My School Refused To Teach Us About Sex. Then I Was Sexually Assaulted.

"At 16, a teacher asked me to add two extra stitches to the front of my formal dress so I wouldn’t expose too much cleavage."
The author around the time she was assaulted.
The author around the time she was assaulted.
Courtesy of Emily Anderson

Two weeks before my 19th birthday, I woke up not sure if I had been sexually assaulted.

I was sure the creeping feeling under my skin was shame. I was sure the abrasions on my intimate skin hurt. I was sure I needed to shower.

I didn’t want to see myself and the red marks he left behind, so I turned away from the bathroom mirror, slipped out of my pajamas, put on my bikini and stepped underneath the water.

I repeated this ritual for nearly a week: undress without looking, slip on a swimsuit, shower partially clothed. I didn’t want to be alone with my body. I needed the evidence of my nightmare to dissolve.

The small Christian school I attended from fourth grade to 12th grade failed to equip me for this moment. In the wake of my sexual assault, my abstinence-only sex education only amplified my shame and confusion.

I use the words “sex education” loosely. My high school offered no formal curriculum regarding sex. Instead, I received occasional advice on sexual propriety and a list of acceptable hugs (the “A-frame” and side hug, not the full-frontal).

A Bible teacher once told my class she didn’t kiss her boyfriend using her tongue. She warned us French kissing would feed sexual temptation until we were hurtling toward the deed itself, destined for failure and perhaps hell itself.

She also advised us to avoid hormonal birth control.

“It scrapes your insides out,” I remember her saying. I envisioned my uterus as a pumpkin on Halloween, with the seeds scooped out and little nicks from the spoon on the fleshy interior.

My teacher recommended we instead take our temperatures to track ovulation (once we got married, of course) and avoid permanent damage.

Curious and a little embarrassed, I asked my mom about the temperature method after school.

“You know what we call the people who use that?” she said with a laugh. “Parents.”

“Our teachers assumed we would, as they advised, remain chaste until marriage ― when all pregnancies would be wanted and there would be no infections to transmit between partners.”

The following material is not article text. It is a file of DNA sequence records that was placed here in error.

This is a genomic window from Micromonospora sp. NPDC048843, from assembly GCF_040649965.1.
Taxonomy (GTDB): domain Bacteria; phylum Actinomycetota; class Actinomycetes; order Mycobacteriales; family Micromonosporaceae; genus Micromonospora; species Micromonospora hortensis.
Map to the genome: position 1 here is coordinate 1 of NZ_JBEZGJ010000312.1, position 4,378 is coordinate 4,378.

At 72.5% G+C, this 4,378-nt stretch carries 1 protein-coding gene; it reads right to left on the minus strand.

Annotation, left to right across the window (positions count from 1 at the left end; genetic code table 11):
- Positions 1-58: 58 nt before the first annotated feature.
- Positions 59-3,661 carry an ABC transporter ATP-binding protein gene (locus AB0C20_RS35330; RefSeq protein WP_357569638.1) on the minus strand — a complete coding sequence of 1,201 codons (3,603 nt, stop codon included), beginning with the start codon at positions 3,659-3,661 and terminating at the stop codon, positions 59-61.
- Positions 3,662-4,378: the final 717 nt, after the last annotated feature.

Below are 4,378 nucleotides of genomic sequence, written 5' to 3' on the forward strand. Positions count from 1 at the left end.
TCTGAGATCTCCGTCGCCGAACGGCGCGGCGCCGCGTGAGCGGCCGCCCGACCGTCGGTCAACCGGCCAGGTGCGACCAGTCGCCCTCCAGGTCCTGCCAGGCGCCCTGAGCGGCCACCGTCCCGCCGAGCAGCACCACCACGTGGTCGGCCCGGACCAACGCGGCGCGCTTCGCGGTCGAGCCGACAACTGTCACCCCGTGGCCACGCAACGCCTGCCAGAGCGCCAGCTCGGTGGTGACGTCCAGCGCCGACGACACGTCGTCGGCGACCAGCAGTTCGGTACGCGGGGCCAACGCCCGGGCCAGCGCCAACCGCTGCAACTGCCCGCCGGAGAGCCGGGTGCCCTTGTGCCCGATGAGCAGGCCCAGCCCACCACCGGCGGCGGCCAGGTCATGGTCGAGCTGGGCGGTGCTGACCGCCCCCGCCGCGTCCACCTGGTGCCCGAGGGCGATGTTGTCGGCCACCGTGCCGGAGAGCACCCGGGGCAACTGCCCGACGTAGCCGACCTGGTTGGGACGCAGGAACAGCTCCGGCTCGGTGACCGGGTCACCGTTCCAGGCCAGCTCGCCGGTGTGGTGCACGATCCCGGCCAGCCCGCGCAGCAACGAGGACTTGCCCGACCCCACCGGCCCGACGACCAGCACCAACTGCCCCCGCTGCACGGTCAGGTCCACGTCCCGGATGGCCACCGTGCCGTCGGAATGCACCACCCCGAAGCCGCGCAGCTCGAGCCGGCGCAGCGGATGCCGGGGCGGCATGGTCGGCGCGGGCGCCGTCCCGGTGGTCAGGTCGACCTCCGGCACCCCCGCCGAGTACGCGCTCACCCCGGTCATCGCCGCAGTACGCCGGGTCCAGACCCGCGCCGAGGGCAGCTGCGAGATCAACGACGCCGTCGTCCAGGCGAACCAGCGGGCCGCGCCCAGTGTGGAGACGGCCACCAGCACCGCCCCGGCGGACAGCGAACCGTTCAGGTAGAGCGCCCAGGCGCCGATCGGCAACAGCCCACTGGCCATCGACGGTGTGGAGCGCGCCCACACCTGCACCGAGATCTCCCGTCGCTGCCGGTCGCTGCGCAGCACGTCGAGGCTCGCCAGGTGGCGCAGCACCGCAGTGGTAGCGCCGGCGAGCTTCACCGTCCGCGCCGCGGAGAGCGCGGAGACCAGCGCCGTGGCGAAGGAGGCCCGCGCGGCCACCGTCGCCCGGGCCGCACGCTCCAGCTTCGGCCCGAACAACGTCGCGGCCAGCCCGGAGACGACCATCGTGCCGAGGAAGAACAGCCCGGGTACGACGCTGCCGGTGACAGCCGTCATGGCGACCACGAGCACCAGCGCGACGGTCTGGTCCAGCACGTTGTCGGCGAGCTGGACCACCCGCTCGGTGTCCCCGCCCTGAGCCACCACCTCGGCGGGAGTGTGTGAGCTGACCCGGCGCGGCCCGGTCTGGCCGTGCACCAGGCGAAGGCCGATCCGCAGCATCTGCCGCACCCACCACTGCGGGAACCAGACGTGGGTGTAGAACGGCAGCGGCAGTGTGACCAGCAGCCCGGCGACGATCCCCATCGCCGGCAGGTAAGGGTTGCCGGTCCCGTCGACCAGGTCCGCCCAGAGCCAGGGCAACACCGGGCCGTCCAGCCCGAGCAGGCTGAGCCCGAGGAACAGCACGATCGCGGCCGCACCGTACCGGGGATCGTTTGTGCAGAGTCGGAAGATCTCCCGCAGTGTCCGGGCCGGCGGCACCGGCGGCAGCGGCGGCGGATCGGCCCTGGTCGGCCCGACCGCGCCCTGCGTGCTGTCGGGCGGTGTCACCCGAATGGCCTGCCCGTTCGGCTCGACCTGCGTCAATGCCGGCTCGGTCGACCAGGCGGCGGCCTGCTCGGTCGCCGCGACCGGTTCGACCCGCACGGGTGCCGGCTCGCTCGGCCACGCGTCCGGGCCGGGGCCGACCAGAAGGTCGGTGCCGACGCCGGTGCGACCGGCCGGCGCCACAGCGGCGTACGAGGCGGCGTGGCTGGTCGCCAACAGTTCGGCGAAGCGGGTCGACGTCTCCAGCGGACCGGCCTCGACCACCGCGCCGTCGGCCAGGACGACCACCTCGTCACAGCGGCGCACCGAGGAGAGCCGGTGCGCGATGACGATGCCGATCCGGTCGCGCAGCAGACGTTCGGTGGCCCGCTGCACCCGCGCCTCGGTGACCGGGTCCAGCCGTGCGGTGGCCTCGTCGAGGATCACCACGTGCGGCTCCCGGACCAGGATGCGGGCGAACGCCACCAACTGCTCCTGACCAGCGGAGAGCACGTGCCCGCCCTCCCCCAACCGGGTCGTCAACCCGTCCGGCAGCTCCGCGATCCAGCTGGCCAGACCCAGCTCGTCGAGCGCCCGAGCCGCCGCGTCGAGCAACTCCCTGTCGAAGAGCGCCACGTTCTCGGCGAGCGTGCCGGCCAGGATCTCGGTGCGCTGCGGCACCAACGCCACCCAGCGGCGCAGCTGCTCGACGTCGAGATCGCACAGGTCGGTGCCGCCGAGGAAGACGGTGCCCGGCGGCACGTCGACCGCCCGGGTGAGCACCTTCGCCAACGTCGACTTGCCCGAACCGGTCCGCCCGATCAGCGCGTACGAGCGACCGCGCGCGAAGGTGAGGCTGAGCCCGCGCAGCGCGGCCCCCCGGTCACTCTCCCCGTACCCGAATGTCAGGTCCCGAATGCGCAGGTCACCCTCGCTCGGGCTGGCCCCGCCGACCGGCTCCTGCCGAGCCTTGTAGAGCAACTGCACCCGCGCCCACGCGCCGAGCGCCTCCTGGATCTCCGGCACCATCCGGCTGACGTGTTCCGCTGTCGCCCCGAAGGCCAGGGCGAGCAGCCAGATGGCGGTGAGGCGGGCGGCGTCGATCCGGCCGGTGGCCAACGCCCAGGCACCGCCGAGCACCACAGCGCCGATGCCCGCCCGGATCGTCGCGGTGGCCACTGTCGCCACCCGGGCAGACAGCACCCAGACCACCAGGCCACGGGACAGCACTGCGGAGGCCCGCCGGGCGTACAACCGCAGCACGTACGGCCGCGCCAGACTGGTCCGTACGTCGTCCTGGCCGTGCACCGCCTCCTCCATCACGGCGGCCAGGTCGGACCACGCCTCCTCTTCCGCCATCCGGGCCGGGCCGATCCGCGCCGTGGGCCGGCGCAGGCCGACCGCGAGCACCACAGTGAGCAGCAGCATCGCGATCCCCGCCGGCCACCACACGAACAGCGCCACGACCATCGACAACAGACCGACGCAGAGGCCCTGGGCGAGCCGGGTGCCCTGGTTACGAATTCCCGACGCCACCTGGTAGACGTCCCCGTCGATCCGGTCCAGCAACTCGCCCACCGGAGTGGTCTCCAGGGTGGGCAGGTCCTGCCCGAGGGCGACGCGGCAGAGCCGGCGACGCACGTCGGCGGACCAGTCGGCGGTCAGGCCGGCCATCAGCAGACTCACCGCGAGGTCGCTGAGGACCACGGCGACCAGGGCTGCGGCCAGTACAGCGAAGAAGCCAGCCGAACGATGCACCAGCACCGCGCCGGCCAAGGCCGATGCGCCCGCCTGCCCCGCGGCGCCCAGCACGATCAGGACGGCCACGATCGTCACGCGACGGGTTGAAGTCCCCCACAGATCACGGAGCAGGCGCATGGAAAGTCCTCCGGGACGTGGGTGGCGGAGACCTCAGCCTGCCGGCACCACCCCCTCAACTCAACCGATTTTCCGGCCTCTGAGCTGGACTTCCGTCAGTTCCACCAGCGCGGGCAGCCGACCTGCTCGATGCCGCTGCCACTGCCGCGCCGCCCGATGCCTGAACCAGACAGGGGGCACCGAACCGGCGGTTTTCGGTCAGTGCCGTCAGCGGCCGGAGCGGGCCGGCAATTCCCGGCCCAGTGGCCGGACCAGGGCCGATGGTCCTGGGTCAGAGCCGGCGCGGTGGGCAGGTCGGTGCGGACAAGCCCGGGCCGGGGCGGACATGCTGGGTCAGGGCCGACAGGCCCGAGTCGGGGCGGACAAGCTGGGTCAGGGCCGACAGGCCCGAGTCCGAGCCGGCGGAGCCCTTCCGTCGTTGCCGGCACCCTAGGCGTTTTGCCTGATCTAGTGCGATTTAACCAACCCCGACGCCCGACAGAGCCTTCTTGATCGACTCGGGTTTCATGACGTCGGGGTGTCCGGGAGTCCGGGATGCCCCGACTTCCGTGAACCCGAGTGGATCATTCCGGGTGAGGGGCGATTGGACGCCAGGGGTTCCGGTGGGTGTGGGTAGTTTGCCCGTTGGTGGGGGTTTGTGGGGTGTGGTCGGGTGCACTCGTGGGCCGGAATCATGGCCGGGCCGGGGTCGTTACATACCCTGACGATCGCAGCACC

These lectures were somewhat commonplace and often veiled in religious jargon. When I was 15, I learned chlamydia was serious business, as was “the gift” (my school’s oddly cultish word for sex). At 16, a teacher asked me to add two extra stitches to the front of my formal dress so I wouldn’t expose too much cleavage. At 17, my female classmates and I learned which swimsuits to wear (one-pieces) and about the dangers of midriffs (male temptation).

But I never witnessed a teacher roll a condom down a cucumber or learned what the word “orgasm” meant or learned anything useful about sex or sexuality in any of my classes.

Our teachers assumed we would, as they advised, remain chaste until marriage ― when all pregnancies would be wanted and there would be no infections to transmit between partners.

At home, my parents would answer direct questions about birth control and sexually transmitted infections but subtly enforced the same purity-based messages I heard in the classroom. They warned me not to be like some of their friends who were trapped in an unhappy marriage because a one-night stand resulted in pregnancy. And they never had “the talk” with me, perhaps because they assumed my ninth-grade health class taught me everything I needed to know (it definitely did not).

My education inside the classroom and what I learned outside of it ― mostly from “How I Met Your Mother” ― never included discussions about sexual assault and the parameters of consent.

When I got to college, I began to learn more, courtesy of the other freshmen at my public university, who were much more open about sex than my high school peers. My new friends talked about sex positions and IUDs and being queer. They talked about “yes means yes” and STI testing. Professors even encouraged us to discuss the intersections between power and sex in the classroom.

But I still believed what I had been taught as a child: My body was worth far more untouched. And I was overwhelmed by how much I didn’t know. It seemed too late for me to learn even the basics. How did you put a condom on a cucumber? What did it mean to say yes? What did it mean to say no?

Studies have repeatedly shown that abstinence-only sex education is ineffective. One study found that 88% of people who took an abstinence pledge still had sex before marriage, and those individuals were less likely to get tested for STIs. Despite this data, five states still mandate abstinence-only education. Less than half of the states in this country require students to learn about asserting sexual boundaries and only 11 require students to learn about the importance of consent.